A white sedan pulls up at a busy intersection in downtown Tashkent. The driver lowers the window, a man loitering nearby approaches, the driver hands over a fistful of $100 bills, the man hands over a black plastic bag and the car pulls away.
A campaign slogan – “Mortgages at 10 Percent Interest!” – is featured on a billboard touting a leading contender in Kyrgyzstan’s October 4 parliamentary elections. For many in this Central Asian nation, which is grappling with high inflation and currency depreciation, the cheap-credit pledge seems too good to be true.
Once a mega-multimillion-dollar hub for car buyers from across Eurasia, Georgia’s famed used auto market is now running out of gas. Hit by sharp devaluations against the dollar and stricter import regulations, sales at the car bazaar are flagging.
Every year disability organization volunteers embark on a trip around Kyrgyzstan’s Lake Issyk-Kul, on foot and in wheelchairs, stopping off at schools along the way. They seek to promote understanding and acceptance for the disabled.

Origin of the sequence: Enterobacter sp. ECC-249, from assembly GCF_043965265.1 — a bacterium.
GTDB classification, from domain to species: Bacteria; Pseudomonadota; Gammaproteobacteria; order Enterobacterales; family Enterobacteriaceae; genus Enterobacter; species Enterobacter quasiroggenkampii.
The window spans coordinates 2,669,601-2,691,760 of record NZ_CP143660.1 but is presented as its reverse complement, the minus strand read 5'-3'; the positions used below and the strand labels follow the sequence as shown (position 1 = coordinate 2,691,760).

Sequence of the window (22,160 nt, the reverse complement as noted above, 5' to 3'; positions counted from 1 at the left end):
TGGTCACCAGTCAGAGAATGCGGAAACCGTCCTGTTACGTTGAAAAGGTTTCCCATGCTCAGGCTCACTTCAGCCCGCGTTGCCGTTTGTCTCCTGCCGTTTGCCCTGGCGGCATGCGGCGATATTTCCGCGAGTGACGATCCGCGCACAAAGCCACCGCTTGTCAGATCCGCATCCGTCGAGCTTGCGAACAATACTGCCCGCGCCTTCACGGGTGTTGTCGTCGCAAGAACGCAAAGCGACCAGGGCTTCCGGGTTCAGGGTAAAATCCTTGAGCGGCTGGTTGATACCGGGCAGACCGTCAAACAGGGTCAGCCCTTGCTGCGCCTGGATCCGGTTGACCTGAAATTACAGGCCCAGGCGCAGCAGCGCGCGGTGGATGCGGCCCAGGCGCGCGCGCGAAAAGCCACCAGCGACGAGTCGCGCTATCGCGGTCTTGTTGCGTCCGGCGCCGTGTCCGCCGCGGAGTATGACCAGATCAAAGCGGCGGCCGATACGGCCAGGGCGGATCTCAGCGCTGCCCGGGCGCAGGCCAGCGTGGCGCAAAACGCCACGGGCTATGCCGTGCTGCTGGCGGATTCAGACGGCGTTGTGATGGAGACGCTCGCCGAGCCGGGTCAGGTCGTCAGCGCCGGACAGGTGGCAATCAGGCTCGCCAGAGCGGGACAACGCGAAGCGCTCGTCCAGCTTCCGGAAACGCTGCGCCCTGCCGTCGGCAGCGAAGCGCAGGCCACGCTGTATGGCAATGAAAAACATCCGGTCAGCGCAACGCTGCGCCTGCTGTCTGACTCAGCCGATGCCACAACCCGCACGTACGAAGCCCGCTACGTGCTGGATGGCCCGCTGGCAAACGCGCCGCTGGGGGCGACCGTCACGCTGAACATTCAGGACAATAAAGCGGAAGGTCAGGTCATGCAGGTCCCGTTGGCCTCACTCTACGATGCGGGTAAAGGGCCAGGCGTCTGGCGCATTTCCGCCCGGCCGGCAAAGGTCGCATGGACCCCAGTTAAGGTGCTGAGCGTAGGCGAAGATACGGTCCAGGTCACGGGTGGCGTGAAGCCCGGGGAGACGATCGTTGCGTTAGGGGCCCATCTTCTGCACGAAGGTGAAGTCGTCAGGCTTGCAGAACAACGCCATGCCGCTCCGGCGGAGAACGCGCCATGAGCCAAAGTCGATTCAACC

Ilan Şor is a central figure in an allegedly complex money-laundering scheme that cost Moldovan taxpayers nearly $1 billion. But the 28-year-old businessman seems unfazed by controversy: three months ago, he became mayor of Moldova’s regional town of Orhei, and has recast himself as a “mayor-investor.”
Earlier this month, authorities in Turkmenistan allowed a prominent cultural icon, Geldy Kyarizov, to leave the country. It is a noteworthy development for a country that rights activists describe as one of the most repressive states on earth, but it is unlikely that it signals a significant easing of the Turkmen government’s authoritarian ways.